The concept of health disparity is nothing new – for too long, various social determinants have unfairly kept certain populations from receiving quality healthcare.
Health disparities are directly related to the unequal distribution of social, political, economic, and environmental resources, according to the U.S. Centers for Disease Control and Prevention (CDC), and they have significant impacts on patients’ health outcomes.
Disparities come in many forms: economic stability, physical environment, education, access to food, available support systems within communities and, of course, access to quality healthcare. There’s a huge connection between people’s health outcomes and their access to primary care providers, health insurance, and health literacy.
White individuals are more likely to have health insurance than their Black, Hispanic, and indigenous counterparts, for instance. In 2019, about 8% of whites were uninsured, compared with 11% of Blacks, 20% of Hispanics, and 22% of indigenous people, research shows.
But health disparities aren’t just racial. Low-income individuals, people who live in rural areas, and LGBTQ people experience health challenges at disproportionate rates, too.
Reducing disparities and making healthcare more equitable must start with addressing these social determinants of health. So why aren’t health plans and providers doing more to tackle problems and gaps head-on?
A complicated challenge
Many insurers and providers want to strive toward equity in healthcare but doing so presents various challenges.
Outreach to certain populations is difficult, which makes it hard to get a true sense of where disparities exist and how widespread they are. Patients face many obstacles when it comes to receiving care – geographic and financial ones, among others – and most payers and providers lack the actionable data they need to assess these gaps work to eliminate them.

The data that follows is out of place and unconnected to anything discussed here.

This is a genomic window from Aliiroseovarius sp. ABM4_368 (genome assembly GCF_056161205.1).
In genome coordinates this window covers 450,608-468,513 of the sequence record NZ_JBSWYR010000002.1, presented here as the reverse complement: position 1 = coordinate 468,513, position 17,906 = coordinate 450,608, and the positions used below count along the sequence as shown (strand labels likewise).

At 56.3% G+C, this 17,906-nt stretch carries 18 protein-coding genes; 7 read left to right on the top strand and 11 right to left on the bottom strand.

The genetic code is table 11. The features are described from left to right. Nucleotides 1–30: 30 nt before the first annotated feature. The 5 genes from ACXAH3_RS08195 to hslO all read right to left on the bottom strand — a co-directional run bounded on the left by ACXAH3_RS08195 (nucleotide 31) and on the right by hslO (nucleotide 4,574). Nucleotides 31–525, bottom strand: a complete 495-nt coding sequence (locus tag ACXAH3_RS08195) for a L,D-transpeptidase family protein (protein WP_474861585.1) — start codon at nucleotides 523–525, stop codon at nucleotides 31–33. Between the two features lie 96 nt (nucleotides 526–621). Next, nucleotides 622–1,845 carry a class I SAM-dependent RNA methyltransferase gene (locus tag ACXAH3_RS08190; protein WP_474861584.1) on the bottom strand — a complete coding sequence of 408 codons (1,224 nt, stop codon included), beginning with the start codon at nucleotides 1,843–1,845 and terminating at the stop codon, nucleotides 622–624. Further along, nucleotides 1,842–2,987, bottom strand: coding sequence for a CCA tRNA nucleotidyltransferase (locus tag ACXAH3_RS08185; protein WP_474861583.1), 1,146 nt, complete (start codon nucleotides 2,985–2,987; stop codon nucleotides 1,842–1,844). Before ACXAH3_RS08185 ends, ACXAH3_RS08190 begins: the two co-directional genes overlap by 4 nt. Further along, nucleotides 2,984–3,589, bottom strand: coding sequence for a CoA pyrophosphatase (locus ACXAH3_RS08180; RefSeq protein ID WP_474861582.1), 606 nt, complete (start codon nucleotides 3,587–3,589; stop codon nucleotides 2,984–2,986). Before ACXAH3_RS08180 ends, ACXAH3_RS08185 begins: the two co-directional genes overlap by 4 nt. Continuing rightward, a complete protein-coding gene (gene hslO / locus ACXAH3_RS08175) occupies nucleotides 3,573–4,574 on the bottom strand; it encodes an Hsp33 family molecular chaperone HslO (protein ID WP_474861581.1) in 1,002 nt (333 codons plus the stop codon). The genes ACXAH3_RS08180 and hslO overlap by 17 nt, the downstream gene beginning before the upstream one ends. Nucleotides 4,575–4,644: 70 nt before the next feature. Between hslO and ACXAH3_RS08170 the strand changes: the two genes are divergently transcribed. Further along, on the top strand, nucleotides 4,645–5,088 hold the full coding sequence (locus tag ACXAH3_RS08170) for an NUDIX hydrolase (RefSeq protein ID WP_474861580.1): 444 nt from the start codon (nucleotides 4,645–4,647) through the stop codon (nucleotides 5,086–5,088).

Tools like telehealth can play a major role in increasing health equity but, to make real progress, healthcare organizations need to reframe how they’re thinking about the topic – and how they can work with their communities to enact real change.
These three customer experience tools can help.
1. Data analytics
Do you even know where your gaps are when it comes to health equity? Chances are, you don’t. Many healthcare organizations don’t have a true handle on where disparities exist, or how big a problem they are, because they don’t have (or aren’t looking at) the right data.
It’s always smart to invest in data. You can’t find the right solutions to address a disparity gap when you don’t know exactly what, and how big, that gap is. Data analytics are key to really understanding the populations you serve, where disparities are cropping up, and what can be done about them.
The right analytics will give you actionable insights you can use to inform business decision making. How can you better reach, engage, and provide care to various populations? The answers are in the data. Don’t waste time and resources guessing where problems are occurring, and how to best solve them, when data can give you a real-time view of what’s really happening. This means you need the right tools to collect the right data, and the know-how to interpret that data in a meaningful way.